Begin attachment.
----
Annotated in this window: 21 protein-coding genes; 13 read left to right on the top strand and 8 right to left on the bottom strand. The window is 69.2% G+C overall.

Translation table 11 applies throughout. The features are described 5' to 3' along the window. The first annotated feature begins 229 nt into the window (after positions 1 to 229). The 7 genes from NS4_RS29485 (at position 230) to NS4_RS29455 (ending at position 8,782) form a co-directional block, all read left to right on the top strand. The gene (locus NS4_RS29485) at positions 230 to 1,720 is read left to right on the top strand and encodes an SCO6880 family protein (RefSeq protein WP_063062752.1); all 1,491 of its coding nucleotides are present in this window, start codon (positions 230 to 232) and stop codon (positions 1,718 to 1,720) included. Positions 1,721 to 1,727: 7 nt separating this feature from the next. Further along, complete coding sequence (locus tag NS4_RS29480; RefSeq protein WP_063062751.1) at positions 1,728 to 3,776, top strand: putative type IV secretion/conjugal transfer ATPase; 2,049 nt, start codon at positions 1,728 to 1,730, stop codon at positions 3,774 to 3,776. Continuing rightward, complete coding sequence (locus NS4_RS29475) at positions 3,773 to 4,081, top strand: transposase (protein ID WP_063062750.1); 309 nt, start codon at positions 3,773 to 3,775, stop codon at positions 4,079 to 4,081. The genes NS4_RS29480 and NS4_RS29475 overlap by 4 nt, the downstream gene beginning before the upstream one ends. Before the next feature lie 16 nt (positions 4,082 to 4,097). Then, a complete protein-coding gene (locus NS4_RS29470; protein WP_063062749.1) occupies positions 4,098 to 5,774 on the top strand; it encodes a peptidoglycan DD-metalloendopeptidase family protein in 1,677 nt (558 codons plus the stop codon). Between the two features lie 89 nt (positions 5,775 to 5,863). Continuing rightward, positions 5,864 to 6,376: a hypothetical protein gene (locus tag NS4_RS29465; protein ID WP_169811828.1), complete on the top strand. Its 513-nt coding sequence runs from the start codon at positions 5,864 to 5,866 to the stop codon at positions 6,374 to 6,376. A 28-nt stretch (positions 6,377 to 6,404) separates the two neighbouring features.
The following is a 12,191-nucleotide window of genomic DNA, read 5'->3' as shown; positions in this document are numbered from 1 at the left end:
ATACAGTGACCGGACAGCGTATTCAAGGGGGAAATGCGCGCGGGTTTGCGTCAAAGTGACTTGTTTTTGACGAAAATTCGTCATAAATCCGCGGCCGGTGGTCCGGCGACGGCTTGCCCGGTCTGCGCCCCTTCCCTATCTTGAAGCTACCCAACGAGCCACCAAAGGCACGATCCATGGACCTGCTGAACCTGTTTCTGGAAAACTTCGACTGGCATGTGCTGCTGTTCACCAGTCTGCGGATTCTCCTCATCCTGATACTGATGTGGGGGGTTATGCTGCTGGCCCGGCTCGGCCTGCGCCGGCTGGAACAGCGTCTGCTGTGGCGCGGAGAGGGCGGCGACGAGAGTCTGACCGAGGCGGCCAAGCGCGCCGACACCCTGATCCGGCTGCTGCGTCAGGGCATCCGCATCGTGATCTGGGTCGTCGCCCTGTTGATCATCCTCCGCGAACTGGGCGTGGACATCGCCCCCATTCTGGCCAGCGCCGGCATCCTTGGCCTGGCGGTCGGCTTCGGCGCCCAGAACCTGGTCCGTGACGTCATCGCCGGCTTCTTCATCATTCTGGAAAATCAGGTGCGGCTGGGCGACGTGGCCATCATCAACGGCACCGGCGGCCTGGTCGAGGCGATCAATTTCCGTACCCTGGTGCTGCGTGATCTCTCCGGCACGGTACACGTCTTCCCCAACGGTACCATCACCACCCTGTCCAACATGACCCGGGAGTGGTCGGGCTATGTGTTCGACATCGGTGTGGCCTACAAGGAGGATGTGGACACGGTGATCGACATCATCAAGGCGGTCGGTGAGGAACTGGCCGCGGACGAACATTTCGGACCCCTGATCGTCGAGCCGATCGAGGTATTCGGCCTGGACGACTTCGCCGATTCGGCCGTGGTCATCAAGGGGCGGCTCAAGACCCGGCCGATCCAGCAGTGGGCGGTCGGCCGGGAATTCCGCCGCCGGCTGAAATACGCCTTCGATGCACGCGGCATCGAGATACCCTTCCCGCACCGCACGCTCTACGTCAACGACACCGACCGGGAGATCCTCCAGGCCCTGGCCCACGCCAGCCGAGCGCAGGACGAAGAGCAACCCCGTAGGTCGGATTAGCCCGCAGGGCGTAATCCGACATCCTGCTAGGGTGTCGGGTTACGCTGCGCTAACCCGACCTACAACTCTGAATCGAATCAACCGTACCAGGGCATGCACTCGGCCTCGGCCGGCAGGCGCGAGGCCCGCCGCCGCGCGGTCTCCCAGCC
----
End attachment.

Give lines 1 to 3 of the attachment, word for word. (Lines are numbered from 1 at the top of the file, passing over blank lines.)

Annotated in this window: 21 protein-coding genes; 13 read left to right on the top strand and 8 right to left on the bottom strand. The window is 69.2% G+C overall.

Translation table 11 applies throughout. The features are described 5' to 3' along the window. The first annotated feature begins 229 nt into the window (after positions 1 to 229). The 7 genes from NS4_RS29485 (at position 230) to NS4_RS29455 (ending at position 8,782) form a co-directional block, all read left to right on the top strand. The gene (locus NS4_RS29485) at positions 230 to 1,720 is read left to right on the top strand and encodes an SCO6880 family protein (RefSeq protein WP_063062752.1); all 1,491 of its coding nucleotides are present in this window, start codon (positions 230 to 232) and stop codon (positions 1,718 to 1,720) included. Positions 1,721 to 1,727: 7 nt separating this feature from the next. Further along, complete coding sequence (locus tag NS4_RS29480; RefSeq protein WP_063062751.1) at positions 1,728 to 3,776, top strand: putative type IV secretion/conjugal transfer ATPase; 2,049 nt, start codon at positions 1,728 to 1,730, stop codon at positions 3,774 to 3,776. Continuing rightward, complete coding sequence (locus NS4_RS29475) at positions 3,773 to 4,081, top strand: transposase (protein ID WP_063062750.1); 309 nt, start codon at positions 3,773 to 3,775, stop codon at positions 4,079 to 4,081. The genes NS4_RS29480 and NS4_RS29475 overlap by 4 nt, the downstream gene beginning before the upstream one ends. Before the next feature lie 16 nt (positions 4,082 to 4,097). Then, a complete protein-coding gene (locus NS4_RS29470; protein WP_063062749.1) occupies positions 4,098 to 5,774 on the top strand; it encodes a peptidoglycan DD-metalloendopeptidase family protein in 1,677 nt (558 codons plus the stop codon). Between the two features lie 89 nt (positions 5,775 to 5,863). Continuing rightward, positions 5,864 to 6,376: a hypothetical protein gene (locus tag NS4_RS29465; protein ID WP_169811828.1), complete on the top strand. Its 513-nt coding sequence runs from the start codon at positions 5,864 to 5,866 to the stop codon at positions 6,374 to 6,376. A 28-nt stretch (positions 6,377 to 6,404) separates the two neighbouring features.
The following is a 12,191-nucleotide window of genomic DNA, read 5'->3' as shown; positions in this document are numbered from 1 at the left end: